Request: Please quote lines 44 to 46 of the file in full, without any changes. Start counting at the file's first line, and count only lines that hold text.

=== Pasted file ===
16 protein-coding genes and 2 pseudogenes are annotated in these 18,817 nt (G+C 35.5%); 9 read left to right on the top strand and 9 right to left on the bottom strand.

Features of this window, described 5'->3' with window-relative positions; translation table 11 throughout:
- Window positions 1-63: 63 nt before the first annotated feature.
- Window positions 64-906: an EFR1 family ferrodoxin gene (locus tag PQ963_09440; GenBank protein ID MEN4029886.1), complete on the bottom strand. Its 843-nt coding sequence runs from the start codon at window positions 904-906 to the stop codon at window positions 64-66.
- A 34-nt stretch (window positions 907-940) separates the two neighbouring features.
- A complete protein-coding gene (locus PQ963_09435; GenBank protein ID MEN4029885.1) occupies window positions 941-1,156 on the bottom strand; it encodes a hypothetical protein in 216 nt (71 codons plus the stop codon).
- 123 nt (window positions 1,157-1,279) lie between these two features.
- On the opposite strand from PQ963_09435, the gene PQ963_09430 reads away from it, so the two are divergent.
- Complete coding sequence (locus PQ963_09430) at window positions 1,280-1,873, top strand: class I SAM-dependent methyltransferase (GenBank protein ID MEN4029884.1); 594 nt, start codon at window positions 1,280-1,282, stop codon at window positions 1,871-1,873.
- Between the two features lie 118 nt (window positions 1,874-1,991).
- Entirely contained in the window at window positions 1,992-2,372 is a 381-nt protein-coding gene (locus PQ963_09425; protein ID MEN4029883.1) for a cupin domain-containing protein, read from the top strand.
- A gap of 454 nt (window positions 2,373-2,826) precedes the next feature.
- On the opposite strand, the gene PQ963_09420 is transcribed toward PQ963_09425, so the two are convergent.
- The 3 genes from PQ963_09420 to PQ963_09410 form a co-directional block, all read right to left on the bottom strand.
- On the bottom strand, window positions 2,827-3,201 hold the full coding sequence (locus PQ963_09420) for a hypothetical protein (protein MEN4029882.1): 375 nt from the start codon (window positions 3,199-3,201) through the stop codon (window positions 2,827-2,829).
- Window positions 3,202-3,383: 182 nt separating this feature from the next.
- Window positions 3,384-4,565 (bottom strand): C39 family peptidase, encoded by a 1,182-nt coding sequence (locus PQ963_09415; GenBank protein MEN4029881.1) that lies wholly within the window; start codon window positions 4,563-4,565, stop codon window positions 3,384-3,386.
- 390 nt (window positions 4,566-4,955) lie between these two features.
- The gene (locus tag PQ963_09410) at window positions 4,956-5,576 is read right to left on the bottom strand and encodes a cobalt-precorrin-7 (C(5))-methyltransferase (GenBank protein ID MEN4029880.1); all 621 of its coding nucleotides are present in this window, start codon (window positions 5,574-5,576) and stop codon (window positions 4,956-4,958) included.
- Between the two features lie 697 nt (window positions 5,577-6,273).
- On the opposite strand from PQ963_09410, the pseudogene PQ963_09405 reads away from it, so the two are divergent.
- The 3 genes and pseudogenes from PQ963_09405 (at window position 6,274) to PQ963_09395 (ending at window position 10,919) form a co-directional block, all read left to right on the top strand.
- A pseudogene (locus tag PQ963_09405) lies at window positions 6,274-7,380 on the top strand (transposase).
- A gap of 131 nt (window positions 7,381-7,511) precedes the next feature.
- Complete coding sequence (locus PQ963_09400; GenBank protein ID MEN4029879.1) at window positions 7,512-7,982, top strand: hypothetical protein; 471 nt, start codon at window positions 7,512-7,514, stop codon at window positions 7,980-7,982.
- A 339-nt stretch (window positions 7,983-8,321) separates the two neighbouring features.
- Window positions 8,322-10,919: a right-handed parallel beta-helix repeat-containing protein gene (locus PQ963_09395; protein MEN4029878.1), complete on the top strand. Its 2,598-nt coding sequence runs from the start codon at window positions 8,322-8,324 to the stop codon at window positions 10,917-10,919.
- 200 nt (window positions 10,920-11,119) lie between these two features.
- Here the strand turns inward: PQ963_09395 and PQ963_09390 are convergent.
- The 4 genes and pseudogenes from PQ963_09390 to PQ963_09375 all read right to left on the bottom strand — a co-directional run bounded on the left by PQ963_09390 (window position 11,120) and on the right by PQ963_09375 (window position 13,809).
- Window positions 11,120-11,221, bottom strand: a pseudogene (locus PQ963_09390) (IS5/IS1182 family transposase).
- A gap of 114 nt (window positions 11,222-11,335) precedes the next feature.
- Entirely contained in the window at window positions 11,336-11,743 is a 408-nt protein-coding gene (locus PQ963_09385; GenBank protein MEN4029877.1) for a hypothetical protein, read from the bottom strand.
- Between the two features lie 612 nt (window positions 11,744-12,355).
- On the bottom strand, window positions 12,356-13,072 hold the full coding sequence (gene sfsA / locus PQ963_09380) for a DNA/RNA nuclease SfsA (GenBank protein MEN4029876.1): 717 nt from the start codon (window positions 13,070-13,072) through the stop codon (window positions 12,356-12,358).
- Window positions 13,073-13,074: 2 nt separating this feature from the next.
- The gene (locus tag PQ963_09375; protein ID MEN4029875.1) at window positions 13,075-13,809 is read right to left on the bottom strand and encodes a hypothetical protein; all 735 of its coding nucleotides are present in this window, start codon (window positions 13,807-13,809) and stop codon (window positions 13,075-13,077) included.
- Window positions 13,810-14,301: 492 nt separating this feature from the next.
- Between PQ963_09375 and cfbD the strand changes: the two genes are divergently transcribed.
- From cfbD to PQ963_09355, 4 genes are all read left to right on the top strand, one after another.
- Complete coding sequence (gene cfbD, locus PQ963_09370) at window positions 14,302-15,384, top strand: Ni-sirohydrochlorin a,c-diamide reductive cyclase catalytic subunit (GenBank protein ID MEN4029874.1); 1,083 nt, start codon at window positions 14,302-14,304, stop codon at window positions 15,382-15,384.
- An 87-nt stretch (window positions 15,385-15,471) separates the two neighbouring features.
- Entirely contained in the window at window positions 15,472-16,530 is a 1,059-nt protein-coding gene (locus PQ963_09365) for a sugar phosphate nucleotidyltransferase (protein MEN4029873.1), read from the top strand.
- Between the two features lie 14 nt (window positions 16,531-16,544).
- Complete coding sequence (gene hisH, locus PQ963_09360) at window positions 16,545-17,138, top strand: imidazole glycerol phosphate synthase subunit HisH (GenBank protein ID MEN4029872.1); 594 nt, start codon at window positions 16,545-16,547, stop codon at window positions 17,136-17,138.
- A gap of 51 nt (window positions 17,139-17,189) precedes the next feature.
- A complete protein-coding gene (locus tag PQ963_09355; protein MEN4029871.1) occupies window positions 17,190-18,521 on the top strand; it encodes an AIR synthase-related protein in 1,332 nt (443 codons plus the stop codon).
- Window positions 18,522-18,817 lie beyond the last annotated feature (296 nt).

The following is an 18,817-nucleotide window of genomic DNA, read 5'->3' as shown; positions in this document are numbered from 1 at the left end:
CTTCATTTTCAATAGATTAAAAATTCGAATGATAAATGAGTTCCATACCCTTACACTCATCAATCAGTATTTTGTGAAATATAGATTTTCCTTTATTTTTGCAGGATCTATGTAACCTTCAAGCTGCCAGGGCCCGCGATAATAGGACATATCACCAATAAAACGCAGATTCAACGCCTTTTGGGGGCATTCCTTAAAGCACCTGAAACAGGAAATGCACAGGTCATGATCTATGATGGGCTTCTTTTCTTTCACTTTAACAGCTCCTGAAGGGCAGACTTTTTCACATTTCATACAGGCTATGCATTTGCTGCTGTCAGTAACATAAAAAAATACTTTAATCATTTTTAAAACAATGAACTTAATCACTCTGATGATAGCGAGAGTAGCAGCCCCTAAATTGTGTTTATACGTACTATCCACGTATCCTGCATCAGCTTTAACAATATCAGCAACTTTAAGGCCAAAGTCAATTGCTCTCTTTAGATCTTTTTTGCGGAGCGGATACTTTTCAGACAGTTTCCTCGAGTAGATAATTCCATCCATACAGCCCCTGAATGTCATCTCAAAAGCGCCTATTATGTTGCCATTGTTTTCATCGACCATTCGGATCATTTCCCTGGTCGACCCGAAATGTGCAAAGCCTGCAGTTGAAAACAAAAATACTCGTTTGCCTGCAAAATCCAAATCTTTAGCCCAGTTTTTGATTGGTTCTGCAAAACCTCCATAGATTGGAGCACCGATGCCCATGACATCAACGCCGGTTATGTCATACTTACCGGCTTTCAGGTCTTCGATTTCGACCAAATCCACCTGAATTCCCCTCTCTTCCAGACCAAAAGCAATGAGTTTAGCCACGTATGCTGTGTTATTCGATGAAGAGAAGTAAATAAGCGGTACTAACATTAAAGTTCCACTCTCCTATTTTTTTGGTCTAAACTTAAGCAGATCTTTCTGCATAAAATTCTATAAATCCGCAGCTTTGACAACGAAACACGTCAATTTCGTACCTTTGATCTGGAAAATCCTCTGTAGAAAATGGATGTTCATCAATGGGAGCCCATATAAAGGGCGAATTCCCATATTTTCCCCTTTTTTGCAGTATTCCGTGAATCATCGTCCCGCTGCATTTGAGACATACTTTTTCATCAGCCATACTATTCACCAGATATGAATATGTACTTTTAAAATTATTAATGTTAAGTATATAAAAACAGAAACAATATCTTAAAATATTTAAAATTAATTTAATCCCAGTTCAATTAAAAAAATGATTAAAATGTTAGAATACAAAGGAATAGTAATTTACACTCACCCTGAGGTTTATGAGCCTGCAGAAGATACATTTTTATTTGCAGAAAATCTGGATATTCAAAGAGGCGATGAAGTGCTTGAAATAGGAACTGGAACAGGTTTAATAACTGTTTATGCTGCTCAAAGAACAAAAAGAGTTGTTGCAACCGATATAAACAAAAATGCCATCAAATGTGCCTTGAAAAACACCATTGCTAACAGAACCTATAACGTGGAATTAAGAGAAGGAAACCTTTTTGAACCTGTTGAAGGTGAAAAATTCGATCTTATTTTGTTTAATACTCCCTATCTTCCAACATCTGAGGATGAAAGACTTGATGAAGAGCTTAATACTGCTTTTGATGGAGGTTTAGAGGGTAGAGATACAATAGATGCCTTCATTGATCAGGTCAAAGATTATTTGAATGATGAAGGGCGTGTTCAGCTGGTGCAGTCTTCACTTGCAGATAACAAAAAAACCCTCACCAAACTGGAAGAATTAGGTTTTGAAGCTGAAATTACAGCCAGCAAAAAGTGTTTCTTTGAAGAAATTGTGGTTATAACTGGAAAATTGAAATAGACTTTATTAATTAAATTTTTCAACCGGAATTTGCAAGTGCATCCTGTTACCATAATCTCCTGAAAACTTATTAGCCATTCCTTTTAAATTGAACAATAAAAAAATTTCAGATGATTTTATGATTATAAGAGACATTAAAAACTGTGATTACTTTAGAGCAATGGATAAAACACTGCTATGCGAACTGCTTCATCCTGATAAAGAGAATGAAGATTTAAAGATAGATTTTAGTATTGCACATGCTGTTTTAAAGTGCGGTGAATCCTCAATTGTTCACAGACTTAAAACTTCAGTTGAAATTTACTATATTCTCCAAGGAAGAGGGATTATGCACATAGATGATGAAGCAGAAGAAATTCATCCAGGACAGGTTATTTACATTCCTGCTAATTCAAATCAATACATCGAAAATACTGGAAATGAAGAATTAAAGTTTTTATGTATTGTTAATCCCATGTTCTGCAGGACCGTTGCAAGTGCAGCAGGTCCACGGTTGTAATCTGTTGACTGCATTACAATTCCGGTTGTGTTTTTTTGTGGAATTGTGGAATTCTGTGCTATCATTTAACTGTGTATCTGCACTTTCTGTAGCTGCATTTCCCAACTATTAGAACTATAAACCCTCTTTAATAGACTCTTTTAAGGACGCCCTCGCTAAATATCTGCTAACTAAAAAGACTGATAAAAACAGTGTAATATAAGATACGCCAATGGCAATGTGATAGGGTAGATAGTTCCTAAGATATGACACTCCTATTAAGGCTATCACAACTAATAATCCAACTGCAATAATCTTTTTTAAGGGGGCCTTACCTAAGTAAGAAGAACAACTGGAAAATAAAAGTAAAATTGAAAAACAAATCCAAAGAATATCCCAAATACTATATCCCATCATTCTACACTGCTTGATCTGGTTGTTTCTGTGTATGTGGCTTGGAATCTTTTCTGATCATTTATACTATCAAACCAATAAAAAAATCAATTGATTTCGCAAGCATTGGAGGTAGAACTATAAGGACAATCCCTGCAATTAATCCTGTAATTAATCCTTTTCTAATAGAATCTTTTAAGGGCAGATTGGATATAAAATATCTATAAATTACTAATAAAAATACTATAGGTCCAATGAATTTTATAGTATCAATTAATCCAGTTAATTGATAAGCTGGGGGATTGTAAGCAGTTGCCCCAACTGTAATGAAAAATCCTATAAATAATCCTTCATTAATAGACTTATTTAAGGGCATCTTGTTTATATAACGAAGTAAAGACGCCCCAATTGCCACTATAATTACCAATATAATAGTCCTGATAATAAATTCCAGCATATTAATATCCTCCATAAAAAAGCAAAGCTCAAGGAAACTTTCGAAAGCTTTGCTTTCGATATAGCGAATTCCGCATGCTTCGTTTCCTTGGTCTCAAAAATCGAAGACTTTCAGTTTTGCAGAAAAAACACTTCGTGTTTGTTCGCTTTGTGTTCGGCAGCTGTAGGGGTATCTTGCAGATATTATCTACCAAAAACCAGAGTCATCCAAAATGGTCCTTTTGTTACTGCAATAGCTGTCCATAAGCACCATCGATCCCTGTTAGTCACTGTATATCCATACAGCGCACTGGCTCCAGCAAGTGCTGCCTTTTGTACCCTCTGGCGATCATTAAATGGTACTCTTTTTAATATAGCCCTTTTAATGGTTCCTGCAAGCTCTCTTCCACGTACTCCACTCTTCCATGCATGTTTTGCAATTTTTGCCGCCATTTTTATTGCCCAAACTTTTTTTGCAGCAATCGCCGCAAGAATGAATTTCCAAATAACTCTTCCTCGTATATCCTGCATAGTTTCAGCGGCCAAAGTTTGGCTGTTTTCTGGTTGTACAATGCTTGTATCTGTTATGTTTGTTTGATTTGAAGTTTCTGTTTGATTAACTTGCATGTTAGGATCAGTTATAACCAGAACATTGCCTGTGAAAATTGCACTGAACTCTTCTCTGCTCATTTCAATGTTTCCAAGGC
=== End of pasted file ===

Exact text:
- Between the two features lie 14 nt (window positions 16,531-16,544).
- Complete coding sequence (gene hisH, locus PQ963_09360) at window positions 16,545-17,138, top strand: imidazole glycerol phosphate synthase subunit HisH (GenBank protein ID MEN4029872.1); 594 nt, start codon at window positions 16,545-16,547, stop codon at window positions 17,136-17,138.
- A gap of 51 nt (window positions 17,139-17,189) precedes the next feature.